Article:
Jos kicked off the session with a talk devoted to Milner's contributions to concurrency theory. He focused on his seminal Calculus of Communicating Systems, providing an overview of its syntax, of some of the design decisions Milner made in that calculus and of its semantics. The presentation by Jos was followed by a short discussion, with remarks from , Kohei Honda and myself, amongst others.
My two readers might be interested in reading a short note by Samson Ambramsky entitled Robin Milner's Work on Concurrency that was published yesterday in the Proceedings of MFPS 2010. According to Samson,
Robin’s ideas have become part of the air we breathe in our scientific community.....I have always found that one of the red threads in Milner's work was the, I believe novel, emphasis on behavioural semantics and on his standpoint that a process is an equivalence class of process descriptions (be they terms in a process algebra/calculus or states in a labelled transition system/automaton) modulo some notion of behavioural equivalence. Milner himself reiterated this point in several of his writings/talks, and I am glad to see this mentioned in Samson's piece.
CCS was not just a new calculus, but a new paradigm — that has played a central role in the subsequent development of our subject. It opened up the world of compositional behavioural modelling.
We knew what functions were already! But what are processes? CCS established the fundamental methodological point of studying them through their observational behaviour (defined in terms of labelled transition systems via SOS).Thanks to Jos and Samson for their tributes to Milner's work.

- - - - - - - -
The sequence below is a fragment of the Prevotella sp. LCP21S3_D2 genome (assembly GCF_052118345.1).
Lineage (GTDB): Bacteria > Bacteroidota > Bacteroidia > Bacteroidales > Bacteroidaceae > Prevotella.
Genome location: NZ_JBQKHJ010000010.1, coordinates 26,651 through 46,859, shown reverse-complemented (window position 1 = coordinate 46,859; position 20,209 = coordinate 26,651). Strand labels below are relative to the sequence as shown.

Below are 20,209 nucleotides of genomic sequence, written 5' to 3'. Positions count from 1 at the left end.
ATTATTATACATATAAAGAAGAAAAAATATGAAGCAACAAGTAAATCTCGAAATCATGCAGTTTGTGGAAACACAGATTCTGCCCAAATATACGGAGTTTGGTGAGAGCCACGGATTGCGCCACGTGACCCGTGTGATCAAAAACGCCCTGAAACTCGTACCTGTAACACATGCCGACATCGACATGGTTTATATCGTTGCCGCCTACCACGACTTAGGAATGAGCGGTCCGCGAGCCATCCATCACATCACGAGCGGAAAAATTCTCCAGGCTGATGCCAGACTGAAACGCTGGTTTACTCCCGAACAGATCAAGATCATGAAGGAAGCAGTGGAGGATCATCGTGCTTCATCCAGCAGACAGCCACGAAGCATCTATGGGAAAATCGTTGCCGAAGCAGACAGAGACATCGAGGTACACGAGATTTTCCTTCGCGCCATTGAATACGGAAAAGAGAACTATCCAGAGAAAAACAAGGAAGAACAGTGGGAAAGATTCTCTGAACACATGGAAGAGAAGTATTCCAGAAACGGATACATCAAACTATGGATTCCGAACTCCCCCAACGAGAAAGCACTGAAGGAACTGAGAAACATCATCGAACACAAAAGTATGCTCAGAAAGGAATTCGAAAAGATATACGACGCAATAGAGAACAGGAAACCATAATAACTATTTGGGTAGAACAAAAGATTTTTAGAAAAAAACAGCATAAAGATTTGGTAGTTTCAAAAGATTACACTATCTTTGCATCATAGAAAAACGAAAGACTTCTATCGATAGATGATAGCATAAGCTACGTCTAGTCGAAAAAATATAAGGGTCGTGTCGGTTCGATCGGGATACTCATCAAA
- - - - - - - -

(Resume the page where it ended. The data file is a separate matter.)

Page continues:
This led inexorably in turn to notions of observational equivalence.
Amongst the contributed talks in the Milner Session, let me mention the excellent talk by Edsko de Vries, who presented joint work with Vasileios Koutavas and Matthew Hennessy on Communicating Transactions. Communicating transactions are obtained by dropping the isolation requirement from standard transactions and can be used to model automatic error recovery in distributed systems. Edsko presented a behavioural theory for a version of CCS with communicating transactions that is sound and complete with respect to the may-testing preorder. The technical work looked really impressive.
I really enjoyed Silvia Crafa's talk entitled A Logic for True Concurrency, which presented joint work with Paolo Baldan. Perhaps, I was biased since Silvia's talk brought me back in time some twenty years, when a different version of myself was working on topics related to true concurrency. However, I was not the only one to be impressed by that paper, which proposes a logic for true concurrency whose formulae describe events in computations and their causal dependencies. The induced logical equivalence is hereditary history preserving bisimilarity. The authors also identify fragments of the logic that capture other truly concurrent behavioural equivalences in the literature: step, pomset and history preserving bisimilarity. After Silvia's talk, I felt that her paper with Paolo should have been written long ago.